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Polish Apple “Pie” | Szarlotka

We don’t always do what’s expected in my family. We laugh in the face of drama. We cry whenever happy. We eat pizza for breakfast. And we’re generally 10 years out of fashion (note: I’ll never slip into skinny jeans, so don’t hold your breath on that one). P.S. We never had normal birthday cakes. I liked to have the unusual and highly troublesome (in the best possible way) German Tree Cake on my birthday. Half the time my brother Damien requested apple pie for his. If we were Polish, homemade, sugar dusted Szarlotka is surely what he would have gotten. Since it’s apple picking season, any excuse is a great excuse to make apple pie. And I’m thrilled Poland has such a fun version… Now, I should clarify – this is not exactly pie per se – that’s simply the translation most often given for this sweet treat. Instead it looks more like a fruit bar with apple pie filling. The “crust” is like a cross between a shortbread cookie and pie crust. The dough is made …

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Dutch Potato Salad | Huzarensalade

If I were to make a potato salad, it would not be loaded up with mayo, nor would it be heavy as a brick. No. My picnic table would have something far more glorious: I would make this Dutch potato salad. She’s full of bright, juicy apples, smoky cubes of ham steak, sweet corn, and tiny, salty gherkin slices. She’s an entire meal, surrounded by tender lettuce, hard-boiled eggs, cucumbers, tomatoes, more gherkins, and whatever else you’d like to nibble on. Radishes? Sure. More apple slices? Absolutely. Steamed asparagus? That’s totally Dutch. Swap the ham for beef? Yes, yes. Want to eat your potato salad in a lettuce wrap? Do it with a smile! When all is said and done, and you look down at your plate, you’ll find a fairly healthy meal. This is the perfect platter for any party. I can see it at a baby shower or bridal shower luncheon. And, of course, as an easy summertime dinner. Perhaps in the company of some rabbits. Some Dutch rabbits. Or maybe just at your …

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Dainty Apple Cake | Äppelkuch

In the southern reaches of Luxembourg, in an area called Gutland, live a happy collection of orchards where apples, plums, cherries and berries ripen in the sun. Now… I knew, without a doubt, that I absolutely, positively wanted to make a plum cake when we got to Luxembourg, however the seasons were against me. Since it is January and not a plum in sight, I somewhat grumpily resigned myself to making a traditional apple cake, a.k.a. Plan B. One bite in and I knew this was a fantastic choice. Made with a buttery dough and a wet custard, the two layers literally combine in the oven, creating a moist, incredibly delicious cake. When topped with a heavy dusting of cinnamon and confectioner’s sugar, all feels right with the world. Right… and very apple-tastic. NOTES: Use a 8″ cake pan with standard 2″ inch sides (no shorter). Do not use a springform pan, as the milk mixture will certainly leak out. The easiest way to remove the cake from cake pan is to let cool until …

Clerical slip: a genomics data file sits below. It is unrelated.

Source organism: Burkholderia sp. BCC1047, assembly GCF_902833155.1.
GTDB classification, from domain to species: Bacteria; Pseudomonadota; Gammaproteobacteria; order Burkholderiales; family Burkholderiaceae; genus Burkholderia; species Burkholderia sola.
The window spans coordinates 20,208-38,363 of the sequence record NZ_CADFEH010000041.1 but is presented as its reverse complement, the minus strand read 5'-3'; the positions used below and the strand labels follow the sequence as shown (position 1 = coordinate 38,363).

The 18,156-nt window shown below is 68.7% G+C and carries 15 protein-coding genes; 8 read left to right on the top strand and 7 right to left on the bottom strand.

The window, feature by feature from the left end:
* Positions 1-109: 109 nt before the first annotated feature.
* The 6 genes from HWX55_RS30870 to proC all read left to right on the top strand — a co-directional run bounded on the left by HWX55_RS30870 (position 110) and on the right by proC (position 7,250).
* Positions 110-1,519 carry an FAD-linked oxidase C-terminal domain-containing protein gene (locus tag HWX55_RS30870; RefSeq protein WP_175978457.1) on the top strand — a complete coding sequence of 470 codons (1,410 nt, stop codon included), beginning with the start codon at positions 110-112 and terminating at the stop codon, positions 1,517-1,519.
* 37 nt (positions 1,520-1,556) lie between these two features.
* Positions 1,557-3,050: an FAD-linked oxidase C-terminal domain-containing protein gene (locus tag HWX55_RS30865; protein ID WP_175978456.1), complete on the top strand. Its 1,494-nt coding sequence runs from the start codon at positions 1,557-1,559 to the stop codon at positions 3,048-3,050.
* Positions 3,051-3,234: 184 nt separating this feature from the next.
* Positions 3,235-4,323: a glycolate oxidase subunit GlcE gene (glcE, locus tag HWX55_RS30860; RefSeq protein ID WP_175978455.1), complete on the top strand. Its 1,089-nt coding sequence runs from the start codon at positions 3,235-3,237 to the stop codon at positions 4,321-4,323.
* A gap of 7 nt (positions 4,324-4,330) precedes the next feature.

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Wooden Spoon Applesauce

Sometimes I buy fruit and it just… sits there. Life takes over. I go for hikes, I play catch with my daughter, I eat the candy from my stocking, and… before I know it, I just forget to eat them. I do this a lot with apples because they last so long and are so forgiving. Eventually, the time comes when they lose a bit of shine and a few bruises pop up. If this should happen to you, applesauce is the way to go. I didn’t realize how easy it would be to make until I did it this week. Trust me, you can do this.  In countries like Liechtenstein applesauce is the go-to side dish for all sorts of meals, like Schnitzel [recipe] and Käsknöpfle (recipe will be up this weekend). The fresh flavor will totally make you forget that you left your apples just …. sitting there… for so … long. Best part? No fancy equipment required. Just a plain ol’ wooden spoon. That’s love right there. Here’s the easy, peasy recipe: Makes 2 …

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Latvia’s Apple Pancakes

This recipe is so familiar. Each bite feels like a  nibble straight out of my childhood. The funny thing is I’ve never, ever had this recipe. But, with cinnamon, cardamom, apples and pancakes-so-thin-they’re-basically-crêpes all rolled together with heaps of honey and yogurt, I can practically see my mom buzzing around the kitchen table. I smell the butter melting, crackling, sizzling, and I go right back to those days when I was too short to see into the mixing bowl. Thanks to this new-to-me recipe, I can taste my childhood all lumped together in this happy breakfast treat from Latvia. I’m totally into it. I suppose it’ll seem familiar to you, as well. After all, we’ve seen thin pancakes all along this journey, from Argentina to Ireland, and from Hungary to Eritrea. Today’s pancake is typical of the the Baltic and – even though they call it a pancake – the soft batter is almost thin enough to call a crêpe. Latvians love adding spiced apples to their pancakes. To be totally traditional, be sure to serve them with …

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Apple Empanadas

Sweet, cinnamon-loaded apple empanadas are perfect for popping at parties. Popular throughout south and central america, these tidbits will be gone before you can put the tray down. Try serving warm, with a scoop of vanilla ice cream and a drizzle of dulce de leche. Makes 4 dozen 3 1/2″ empanadas Ingredients: 2 batches of empanada dough For the filling: 4 cups peeled, chopped apples (about 3 medium apples) 1/2 cup sugar 1/8-1/4 cup raisins 1 tsp ground cinnamon 4 Tbsp butter 1 Tbsp cornstarch 1 egg to brush on the pastries before baking 3 1/2″ cutter Method: First, prepare the empanada dough. Next, put on a happy song while you peel and chop the apples. Preferably this one from Ecuador. When you’re chopping go a little smaller than I did (it will make it easier to fill such the empanadas). Gather the rest of your ingredients… in a moment the sweet apples, cinnamon, sugar, and raisins will make your entire house smell like “good.” Melt butter in a pan with sugar and cinnamon. Add apples and …